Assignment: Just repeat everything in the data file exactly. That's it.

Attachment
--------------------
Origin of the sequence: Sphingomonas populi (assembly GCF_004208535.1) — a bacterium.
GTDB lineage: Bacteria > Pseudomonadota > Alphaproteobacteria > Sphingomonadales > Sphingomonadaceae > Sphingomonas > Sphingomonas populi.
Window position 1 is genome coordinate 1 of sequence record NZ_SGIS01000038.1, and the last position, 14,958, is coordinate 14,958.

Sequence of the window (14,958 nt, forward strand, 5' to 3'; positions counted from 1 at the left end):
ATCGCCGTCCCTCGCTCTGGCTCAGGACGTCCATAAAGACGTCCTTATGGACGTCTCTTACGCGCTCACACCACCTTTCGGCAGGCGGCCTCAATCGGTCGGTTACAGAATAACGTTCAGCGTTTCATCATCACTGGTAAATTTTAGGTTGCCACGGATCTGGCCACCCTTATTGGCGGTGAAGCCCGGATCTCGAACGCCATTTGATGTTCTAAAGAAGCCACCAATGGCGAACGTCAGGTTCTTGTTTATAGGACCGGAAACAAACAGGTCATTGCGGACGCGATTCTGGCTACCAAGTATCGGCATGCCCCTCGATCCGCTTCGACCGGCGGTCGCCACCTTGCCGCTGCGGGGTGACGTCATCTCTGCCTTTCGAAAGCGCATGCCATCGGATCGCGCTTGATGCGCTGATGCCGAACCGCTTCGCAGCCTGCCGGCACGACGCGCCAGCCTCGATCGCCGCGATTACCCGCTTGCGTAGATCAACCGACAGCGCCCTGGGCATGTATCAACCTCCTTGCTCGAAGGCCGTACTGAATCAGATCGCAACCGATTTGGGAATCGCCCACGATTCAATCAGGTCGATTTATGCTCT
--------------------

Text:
Origin of the sequence: Sphingomonas populi (assembly GCF_004208535.1) — a bacterium.
GTDB lineage: Bacteria > Pseudomonadota > Alphaproteobacteria > Sphingomonadales > Sphingomonadaceae > Sphingomonas > Sphingomonas populi.
Window position 1 is genome coordinate 1 of sequence record NZ_SGIS01000038.1, and the last position, 14,958, is coordinate 14,958.

Sequence of the window (14,958 nt, forward strand, 5' to 3'; positions counted from 1 at the left end):
ATCGCCGTCCCTCGCTCTGGCTCAGGACGTCCATAAAGACGTCCTTATGGACGTCTCTTACGCGCTCACACCACCTTTCGGCAGGCGGCCTCAATCGGTCGGTTACAGAATAACGTTCAGCGTTTCATCATCACTGGTAAATTTTAGGTTGCCACGGATCTGGCCACCCTTATTGGCGGTGAAGCCCGGATCTCGAACGCCATTTGATGTTCTAAAGAAGCCACCAATGGCGAACGTCAGGTTCTTGTTTATAGGACCGGAAACAAACAGGTCATTGCGGACGCGATTCTGGCTACCAAGTATCGGCATGCCCCTCGATCCGCTTCGACCGGCGGTCGCCACCTTGCCGCTGCGGGGTGACGTCATCTCTGCCTTTCGAAAGCGCATGCCATCGGATCGCGCTTGATGCGCTGATGCCGAACCGCTTCGCAGCCTGCCGGCACGACGCGCCAGCCTCGATCGCCGCGATTACCCGCTTGCGTAGATCAACCGACAGCGCCCTGGGCATGTATCAACCTCCTTGCTCGAAGGCCGTACTGAATCAGATCGCAACCGATTTGGGAATCGCCCACGATTCAATCAGGTCGATTTATGCTCT